The federal government is counting on Canadians’ pent-up savings during the pandemic to drive economic activity, particularly housing sales, in the near future – but real estate information portal Better Dwelling has argued that this potential is overstated.
Data from Statistics Canada showed that, overall, households saved an extra $167 billion last year.
However, the figure sounds a lot larger than it actually is on a per capita basis, as the average net savings per household was $13,546 during the pandemic year.
“It’s quite a bit of money, considering households saved an average of less than $2,000 the year before … [but] it doesn’t quite have the same ring as households saving $167 billion, though,” Better Dwelling said in a recent analysis. “It’s definitely going to provide a boost to spending. However, everyone didn’t get a down payment-sized windfall like many assume.”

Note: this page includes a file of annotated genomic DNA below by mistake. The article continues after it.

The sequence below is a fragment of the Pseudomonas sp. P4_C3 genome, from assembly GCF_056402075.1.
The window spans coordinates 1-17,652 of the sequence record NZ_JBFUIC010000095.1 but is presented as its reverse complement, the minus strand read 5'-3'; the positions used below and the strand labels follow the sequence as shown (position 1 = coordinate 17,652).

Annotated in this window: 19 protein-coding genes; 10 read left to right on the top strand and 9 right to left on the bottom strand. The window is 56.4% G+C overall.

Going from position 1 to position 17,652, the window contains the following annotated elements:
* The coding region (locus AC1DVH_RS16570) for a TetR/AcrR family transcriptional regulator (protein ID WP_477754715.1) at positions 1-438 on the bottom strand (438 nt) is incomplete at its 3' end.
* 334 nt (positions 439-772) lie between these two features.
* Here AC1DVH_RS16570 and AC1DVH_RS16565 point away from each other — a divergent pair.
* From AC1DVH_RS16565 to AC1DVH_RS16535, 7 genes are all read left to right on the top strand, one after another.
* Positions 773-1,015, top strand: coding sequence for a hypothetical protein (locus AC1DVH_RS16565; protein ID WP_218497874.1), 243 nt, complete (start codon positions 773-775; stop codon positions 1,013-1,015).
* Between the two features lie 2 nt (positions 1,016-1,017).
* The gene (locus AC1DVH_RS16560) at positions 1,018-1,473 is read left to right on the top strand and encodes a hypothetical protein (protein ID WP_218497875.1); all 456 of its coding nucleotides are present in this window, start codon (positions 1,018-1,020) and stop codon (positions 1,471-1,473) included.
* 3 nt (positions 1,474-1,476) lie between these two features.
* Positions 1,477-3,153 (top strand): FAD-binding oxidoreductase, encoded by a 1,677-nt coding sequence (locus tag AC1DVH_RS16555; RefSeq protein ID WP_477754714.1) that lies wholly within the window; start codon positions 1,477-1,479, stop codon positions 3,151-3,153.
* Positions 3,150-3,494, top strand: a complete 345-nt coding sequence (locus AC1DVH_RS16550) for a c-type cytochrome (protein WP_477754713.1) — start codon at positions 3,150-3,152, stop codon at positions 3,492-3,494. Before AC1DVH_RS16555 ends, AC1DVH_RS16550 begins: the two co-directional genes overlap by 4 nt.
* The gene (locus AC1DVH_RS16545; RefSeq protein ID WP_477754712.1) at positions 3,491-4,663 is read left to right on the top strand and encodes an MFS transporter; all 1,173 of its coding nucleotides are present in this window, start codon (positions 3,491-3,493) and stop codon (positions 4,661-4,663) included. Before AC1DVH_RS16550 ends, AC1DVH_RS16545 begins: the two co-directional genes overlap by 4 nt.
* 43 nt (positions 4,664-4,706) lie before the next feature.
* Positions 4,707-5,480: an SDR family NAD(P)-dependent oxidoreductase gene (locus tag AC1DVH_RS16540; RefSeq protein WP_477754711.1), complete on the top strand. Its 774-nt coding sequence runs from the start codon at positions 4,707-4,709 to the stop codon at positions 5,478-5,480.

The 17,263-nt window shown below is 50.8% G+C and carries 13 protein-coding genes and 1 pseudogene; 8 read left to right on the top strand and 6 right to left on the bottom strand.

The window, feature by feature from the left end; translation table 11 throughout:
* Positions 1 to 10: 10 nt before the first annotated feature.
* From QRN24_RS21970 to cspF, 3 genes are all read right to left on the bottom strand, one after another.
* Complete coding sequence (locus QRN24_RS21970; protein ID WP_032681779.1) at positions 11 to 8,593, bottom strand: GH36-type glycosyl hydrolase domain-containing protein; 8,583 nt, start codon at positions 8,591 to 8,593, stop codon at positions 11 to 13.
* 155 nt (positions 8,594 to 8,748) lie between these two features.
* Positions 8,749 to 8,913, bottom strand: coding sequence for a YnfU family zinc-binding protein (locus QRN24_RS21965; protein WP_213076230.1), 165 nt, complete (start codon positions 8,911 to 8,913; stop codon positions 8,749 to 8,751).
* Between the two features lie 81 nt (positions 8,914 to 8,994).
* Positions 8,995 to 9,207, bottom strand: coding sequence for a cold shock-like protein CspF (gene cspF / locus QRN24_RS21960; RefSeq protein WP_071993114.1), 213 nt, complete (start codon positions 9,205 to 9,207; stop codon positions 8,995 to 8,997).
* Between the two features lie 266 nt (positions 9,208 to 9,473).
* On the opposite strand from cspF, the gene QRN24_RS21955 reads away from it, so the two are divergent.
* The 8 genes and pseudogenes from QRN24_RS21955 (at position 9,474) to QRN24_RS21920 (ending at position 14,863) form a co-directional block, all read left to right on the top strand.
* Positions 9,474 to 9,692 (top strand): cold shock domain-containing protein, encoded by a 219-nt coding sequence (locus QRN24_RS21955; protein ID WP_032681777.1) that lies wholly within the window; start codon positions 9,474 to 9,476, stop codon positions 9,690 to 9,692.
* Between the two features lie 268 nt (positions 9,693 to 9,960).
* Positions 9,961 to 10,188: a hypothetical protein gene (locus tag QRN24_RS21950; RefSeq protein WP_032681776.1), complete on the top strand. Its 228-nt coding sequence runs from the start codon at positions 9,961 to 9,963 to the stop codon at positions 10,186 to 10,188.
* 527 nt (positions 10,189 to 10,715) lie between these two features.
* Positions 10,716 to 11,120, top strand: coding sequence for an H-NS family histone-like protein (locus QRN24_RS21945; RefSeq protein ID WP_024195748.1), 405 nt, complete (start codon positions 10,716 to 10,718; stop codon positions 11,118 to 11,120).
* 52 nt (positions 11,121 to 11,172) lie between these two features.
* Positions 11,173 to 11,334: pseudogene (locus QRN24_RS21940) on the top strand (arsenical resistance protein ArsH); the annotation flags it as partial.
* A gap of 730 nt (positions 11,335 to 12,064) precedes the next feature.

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Households led by people in the 35-44 age range saved the most in 2020, with an average of $30,375.
Older households in the 45-54 cohort also built up formidable savings, with an average of $29,325 during the pandemic. Better Dwelling noted that “this demographic is more likely to already own a home but might be looking for an upgrade.”
The next group (55-64 years old) saved $14,225 in 2020, and “is very likely to own their home.” In stark contrast, Canadian seniors are spending “a lifetime of savings,” with the average senior-led household spending $11,053 of their savings in 2020.
“There are a lot of expectations for these pent-up savings, which sound huge,” Better Dwelling said. “The real estate industry expects it to fuel down payments. Economists see it as boosting household consumption. In reality, when averaged, it’s just a few months of income these households saved.”